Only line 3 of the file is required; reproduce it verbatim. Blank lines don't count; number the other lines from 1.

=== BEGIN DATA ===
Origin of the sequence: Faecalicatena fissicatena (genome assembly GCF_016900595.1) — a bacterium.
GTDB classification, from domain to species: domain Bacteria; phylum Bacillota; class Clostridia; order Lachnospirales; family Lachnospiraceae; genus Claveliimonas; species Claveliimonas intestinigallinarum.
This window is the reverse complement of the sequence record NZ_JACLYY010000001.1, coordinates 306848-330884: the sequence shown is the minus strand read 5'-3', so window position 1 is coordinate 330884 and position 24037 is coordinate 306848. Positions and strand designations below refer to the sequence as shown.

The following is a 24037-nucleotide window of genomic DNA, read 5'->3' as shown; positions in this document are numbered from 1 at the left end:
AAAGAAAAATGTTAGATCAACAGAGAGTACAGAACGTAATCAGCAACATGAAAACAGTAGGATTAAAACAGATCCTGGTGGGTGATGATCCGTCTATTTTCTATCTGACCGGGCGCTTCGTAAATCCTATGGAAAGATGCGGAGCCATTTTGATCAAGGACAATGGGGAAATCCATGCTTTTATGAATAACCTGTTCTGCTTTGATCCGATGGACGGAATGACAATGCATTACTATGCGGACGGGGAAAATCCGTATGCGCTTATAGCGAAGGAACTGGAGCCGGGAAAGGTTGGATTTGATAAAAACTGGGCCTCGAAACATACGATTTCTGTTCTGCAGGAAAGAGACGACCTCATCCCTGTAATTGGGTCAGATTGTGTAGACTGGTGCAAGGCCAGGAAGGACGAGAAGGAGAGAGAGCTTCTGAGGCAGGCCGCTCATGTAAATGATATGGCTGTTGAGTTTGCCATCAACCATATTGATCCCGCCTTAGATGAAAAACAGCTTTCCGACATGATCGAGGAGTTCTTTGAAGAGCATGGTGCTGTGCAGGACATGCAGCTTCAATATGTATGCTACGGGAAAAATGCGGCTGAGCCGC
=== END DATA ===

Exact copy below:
This window is the reverse complement of the sequence record NZ_JACLYY010000001.1, coordinates 306848-330884: the sequence shown is the minus strand read 5'-3', so window position 1 is coordinate 330884 and position 24037 is coordinate 306848. Positions and strand designations below refer to the sequence as shown.